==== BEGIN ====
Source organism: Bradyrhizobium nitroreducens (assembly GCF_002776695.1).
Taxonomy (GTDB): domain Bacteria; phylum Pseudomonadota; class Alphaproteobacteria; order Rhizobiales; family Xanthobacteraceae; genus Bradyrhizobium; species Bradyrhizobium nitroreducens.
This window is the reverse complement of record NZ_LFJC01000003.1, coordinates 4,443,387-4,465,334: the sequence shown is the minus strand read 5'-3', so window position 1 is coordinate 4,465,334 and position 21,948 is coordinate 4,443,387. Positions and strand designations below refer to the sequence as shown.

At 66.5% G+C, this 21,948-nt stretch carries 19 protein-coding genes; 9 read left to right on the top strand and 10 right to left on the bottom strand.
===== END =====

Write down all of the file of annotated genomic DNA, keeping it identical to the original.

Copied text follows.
Source organism: Bradyrhizobium nitroreducens (assembly GCF_002776695.1).
Taxonomy (GTDB): domain Bacteria; phylum Pseudomonadota; class Alphaproteobacteria; order Rhizobiales; family Xanthobacteraceae; genus Bradyrhizobium; species Bradyrhizobium nitroreducens.
This window is the reverse complement of record NZ_LFJC01000003.1, coordinates 4,443,387-4,465,334: the sequence shown is the minus strand read 5'-3', so window position 1 is coordinate 4,465,334 and position 21,948 is coordinate 4,443,387. Positions and strand designations below refer to the sequence as shown.

At 66.5% G+C, this 21,948-nt stretch carries 19 protein-coding genes; 9 read left to right on the top strand and 10 right to left on the bottom strand.